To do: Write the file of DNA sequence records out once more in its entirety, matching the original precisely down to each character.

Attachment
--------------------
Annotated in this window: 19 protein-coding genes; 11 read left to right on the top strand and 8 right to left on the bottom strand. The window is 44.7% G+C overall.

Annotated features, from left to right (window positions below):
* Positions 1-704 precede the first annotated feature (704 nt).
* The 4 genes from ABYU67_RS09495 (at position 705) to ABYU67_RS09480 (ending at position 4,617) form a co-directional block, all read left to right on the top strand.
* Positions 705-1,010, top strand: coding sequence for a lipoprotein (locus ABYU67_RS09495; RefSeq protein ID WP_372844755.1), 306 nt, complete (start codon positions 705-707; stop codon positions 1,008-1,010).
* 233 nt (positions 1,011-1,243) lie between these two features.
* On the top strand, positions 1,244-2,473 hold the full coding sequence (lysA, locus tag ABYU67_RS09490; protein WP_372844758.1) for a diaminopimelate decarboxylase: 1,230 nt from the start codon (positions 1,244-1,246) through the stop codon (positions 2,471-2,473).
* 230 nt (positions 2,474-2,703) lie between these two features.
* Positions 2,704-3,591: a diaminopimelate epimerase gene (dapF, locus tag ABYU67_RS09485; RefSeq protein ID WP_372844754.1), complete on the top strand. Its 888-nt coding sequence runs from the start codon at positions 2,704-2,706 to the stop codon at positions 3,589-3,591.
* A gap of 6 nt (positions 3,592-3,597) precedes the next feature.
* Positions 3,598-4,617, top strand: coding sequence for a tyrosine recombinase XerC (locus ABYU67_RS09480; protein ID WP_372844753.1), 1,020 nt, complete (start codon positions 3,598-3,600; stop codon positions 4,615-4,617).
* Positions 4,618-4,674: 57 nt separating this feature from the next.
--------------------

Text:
Annotated in this window: 19 protein-coding genes; 11 read left to right on the top strand and 8 right to left on the bottom strand. The window is 44.7% G+C overall.

Annotated features, from left to right (window positions below):
* Positions 1-704 precede the first annotated feature (704 nt).
* The 4 genes from ABYU67_RS09495 (at position 705) to ABYU67_RS09480 (ending at position 4,617) form a co-directional block, all read left to right on the top strand.
* Positions 705-1,010, top strand: coding sequence for a lipoprotein (locus ABYU67_RS09495; RefSeq protein ID WP_372844755.1), 306 nt, complete (start codon positions 705-707; stop codon positions 1,008-1,010).
* 233 nt (positions 1,011-1,243) lie between these two features.
* On the top strand, positions 1,244-2,473 hold the full coding sequence (lysA, locus tag ABYU67_RS09490; protein WP_372844758.1) for a diaminopimelate decarboxylase: 1,230 nt from the start codon (positions 1,244-1,246) through the stop codon (positions 2,471-2,473).
* 230 nt (positions 2,474-2,703) lie between these two features.
* Positions 2,704-3,591: a diaminopimelate epimerase gene (dapF, locus tag ABYU67_RS09485; RefSeq protein ID WP_372844754.1), complete on the top strand. Its 888-nt coding sequence runs from the start codon at positions 2,704-2,706 to the stop codon at positions 3,589-3,591.
* A gap of 6 nt (positions 3,592-3,597) precedes the next feature.
* Positions 3,598-4,617, top strand: coding sequence for a tyrosine recombinase XerC (locus ABYU67_RS09480; protein ID WP_372844753.1), 1,020 nt, complete (start codon positions 3,598-3,600; stop codon positions 4,615-4,617).
* Positions 4,618-4,674: 57 nt separating this feature from the next.